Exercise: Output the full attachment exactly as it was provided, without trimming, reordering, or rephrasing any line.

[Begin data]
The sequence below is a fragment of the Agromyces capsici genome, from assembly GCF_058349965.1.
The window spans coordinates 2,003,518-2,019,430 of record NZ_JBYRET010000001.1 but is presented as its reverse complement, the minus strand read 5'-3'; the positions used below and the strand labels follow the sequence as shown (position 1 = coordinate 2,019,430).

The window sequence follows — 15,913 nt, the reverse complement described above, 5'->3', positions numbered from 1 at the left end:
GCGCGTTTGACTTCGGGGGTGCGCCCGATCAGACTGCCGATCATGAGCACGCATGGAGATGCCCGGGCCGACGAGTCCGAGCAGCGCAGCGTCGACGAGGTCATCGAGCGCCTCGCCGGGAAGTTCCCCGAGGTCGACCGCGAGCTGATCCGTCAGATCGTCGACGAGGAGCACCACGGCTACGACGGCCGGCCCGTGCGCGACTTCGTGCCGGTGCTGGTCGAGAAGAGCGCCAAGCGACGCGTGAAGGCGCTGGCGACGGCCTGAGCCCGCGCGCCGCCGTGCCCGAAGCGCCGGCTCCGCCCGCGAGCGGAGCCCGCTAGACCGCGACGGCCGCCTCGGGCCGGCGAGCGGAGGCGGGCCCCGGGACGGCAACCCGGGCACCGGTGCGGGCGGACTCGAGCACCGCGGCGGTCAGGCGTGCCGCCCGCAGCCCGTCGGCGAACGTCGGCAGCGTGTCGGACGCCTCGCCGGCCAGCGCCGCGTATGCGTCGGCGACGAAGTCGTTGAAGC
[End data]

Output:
The sequence below is a fragment of the Agromyces capsici genome, from assembly GCF_058349965.1.
The window spans coordinates 2,003,518-2,019,430 of record NZ_JBYRET010000001.1 but is presented as its reverse complement, the minus strand read 5'-3'; the positions used below and the strand labels follow the sequence as shown (position 1 = coordinate 2,019,430).

The window sequence follows — 15,913 nt, the reverse complement described above, 5'->3', positions numbered from 1 at the left end:
GCGCGTTTGACTTCGGGGGTGCGCCCGATCAGACTGCCGATCATGAGCACGCATGGAGATGCCCGGGCCGACGAGTCCGAGCAGCGCAGCGTCGACGAGGTCATCGAGCGCCTCGCCGGGAAGTTCCCCGAGGTCGACCGCGAGCTGATCCGTCAGATCGTCGACGAGGAGCACCACGGCTACGACGGCCGGCCCGTGCGCGACTTCGTGCCGGTGCTGGTCGAGAAGAGCGCCAAGCGACGCGTGAAGGCGCTGGCGACGGCCTGAGCCCGCGCGCCGCCGTGCCCGAAGCGCCGGCTCCGCCCGCGAGCGGAGCCCGCTAGACCGCGACGGCCGCCTCGGGCCGGCGAGCGGAGGCGGGCCCCGGGACGGCAACCCGGGCACCGGTGCGGGCGGACTCGAGCACCGCGGCGGTCAGGCGTGCCGCCCGCAGCCCGTCGGCGAACGTCGGCAGCGTGTCGGACGCCTCGCCGGCCAGCGCCGCGTATGCGTCGGCGACGAAGTCGTTGAAGC